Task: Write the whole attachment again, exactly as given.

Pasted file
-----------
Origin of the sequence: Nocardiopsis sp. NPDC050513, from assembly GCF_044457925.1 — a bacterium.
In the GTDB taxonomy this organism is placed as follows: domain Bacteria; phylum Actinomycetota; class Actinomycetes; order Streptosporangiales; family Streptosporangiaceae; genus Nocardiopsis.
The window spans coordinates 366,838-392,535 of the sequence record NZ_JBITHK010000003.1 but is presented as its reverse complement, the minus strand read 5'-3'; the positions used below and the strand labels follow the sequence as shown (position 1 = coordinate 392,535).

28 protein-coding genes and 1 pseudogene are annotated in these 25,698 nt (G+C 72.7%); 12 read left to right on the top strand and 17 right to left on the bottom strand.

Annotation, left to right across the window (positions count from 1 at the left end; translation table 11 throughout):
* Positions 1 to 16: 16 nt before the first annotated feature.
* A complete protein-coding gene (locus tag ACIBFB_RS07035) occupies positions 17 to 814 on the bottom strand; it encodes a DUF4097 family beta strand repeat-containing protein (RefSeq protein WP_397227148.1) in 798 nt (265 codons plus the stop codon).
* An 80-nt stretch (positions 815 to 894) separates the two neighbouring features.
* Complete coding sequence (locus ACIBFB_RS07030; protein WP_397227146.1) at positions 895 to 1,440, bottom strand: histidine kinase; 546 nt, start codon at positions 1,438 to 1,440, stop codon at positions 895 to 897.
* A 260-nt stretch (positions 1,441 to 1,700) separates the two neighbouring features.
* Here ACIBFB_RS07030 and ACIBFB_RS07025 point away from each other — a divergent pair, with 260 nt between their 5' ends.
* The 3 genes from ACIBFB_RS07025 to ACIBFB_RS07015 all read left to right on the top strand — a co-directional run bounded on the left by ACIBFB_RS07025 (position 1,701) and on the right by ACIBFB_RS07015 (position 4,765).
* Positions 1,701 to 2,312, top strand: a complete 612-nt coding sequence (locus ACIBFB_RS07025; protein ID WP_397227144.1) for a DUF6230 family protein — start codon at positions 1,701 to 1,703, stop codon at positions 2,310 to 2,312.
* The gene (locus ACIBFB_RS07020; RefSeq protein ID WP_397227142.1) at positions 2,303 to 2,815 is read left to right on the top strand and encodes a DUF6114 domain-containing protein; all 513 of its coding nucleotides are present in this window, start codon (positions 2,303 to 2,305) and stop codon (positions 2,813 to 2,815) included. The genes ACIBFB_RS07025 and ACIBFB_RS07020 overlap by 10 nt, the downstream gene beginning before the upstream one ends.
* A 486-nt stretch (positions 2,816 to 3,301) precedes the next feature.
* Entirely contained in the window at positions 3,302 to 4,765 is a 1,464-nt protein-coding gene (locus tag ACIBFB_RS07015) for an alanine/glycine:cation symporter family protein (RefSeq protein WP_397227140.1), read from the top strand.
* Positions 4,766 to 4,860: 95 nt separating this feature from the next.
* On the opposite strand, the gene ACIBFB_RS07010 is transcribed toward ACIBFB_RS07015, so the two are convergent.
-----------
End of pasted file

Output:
Origin of the sequence: Nocardiopsis sp. NPDC050513, from assembly GCF_044457925.1 — a bacterium.
In the GTDB taxonomy this organism is placed as follows: domain Bacteria; phylum Actinomycetota; class Actinomycetes; order Streptosporangiales; family Streptosporangiaceae; genus Nocardiopsis.
The window spans coordinates 366,838-392,535 of the sequence record NZ_JBITHK010000003.1 but is presented as its reverse complement, the minus strand read 5'-3'; the positions used below and the strand labels follow the sequence as shown (position 1 = coordinate 392,535).

28 protein-coding genes and 1 pseudogene are annotated in these 25,698 nt (G+C 72.7%); 12 read left to right on the top strand and 17 right to left on the bottom strand.

Annotation, left to right across the window (positions count from 1 at the left end; translation table 11 throughout):
* Positions 1 to 16: 16 nt before the first annotated feature.
* A complete protein-coding gene (locus tag ACIBFB_RS07035) occupies positions 17 to 814 on the bottom strand; it encodes a DUF4097 family beta strand repeat-containing protein (RefSeq protein WP_397227148.1) in 798 nt (265 codons plus the stop codon).
* An 80-nt stretch (positions 815 to 894) separates the two neighbouring features.
* Complete coding sequence (locus ACIBFB_RS07030; protein WP_397227146.1) at positions 895 to 1,440, bottom strand: histidine kinase; 546 nt, start codon at positions 1,438 to 1,440, stop codon at positions 895 to 897.
* A 260-nt stretch (positions 1,441 to 1,700) separates the two neighbouring features.
* Here ACIBFB_RS07030 and ACIBFB_RS07025 point away from each other — a divergent pair, with 260 nt between their 5' ends.
* The 3 genes from ACIBFB_RS07025 to ACIBFB_RS07015 all read left to right on the top strand — a co-directional run bounded on the left by ACIBFB_RS07025 (position 1,701) and on the right by ACIBFB_RS07015 (position 4,765).
* Positions 1,701 to 2,312, top strand: a complete 612-nt coding sequence (locus ACIBFB_RS07025; protein ID WP_397227144.1) for a DUF6230 family protein — start codon at positions 1,701 to 1,703, stop codon at positions 2,310 to 2,312.
* The gene (locus ACIBFB_RS07020; RefSeq protein ID WP_397227142.1) at positions 2,303 to 2,815 is read left to right on the top strand and encodes a DUF6114 domain-containing protein; all 513 of its coding nucleotides are present in this window, start codon (positions 2,303 to 2,305) and stop codon (positions 2,813 to 2,815) included. The genes ACIBFB_RS07025 and ACIBFB_RS07020 overlap by 10 nt, the downstream gene beginning before the upstream one ends.
* A 486-nt stretch (positions 2,816 to 3,301) precedes the next feature.
* Entirely contained in the window at positions 3,302 to 4,765 is a 1,464-nt protein-coding gene (locus tag ACIBFB_RS07015) for an alanine/glycine:cation symporter family protein (RefSeq protein WP_397227140.1), read from the top strand.
* Positions 4,766 to 4,860: 95 nt separating this feature from the next.
* On the opposite strand, the gene ACIBFB_RS07010 is transcribed toward ACIBFB_RS07015, so the two are convergent.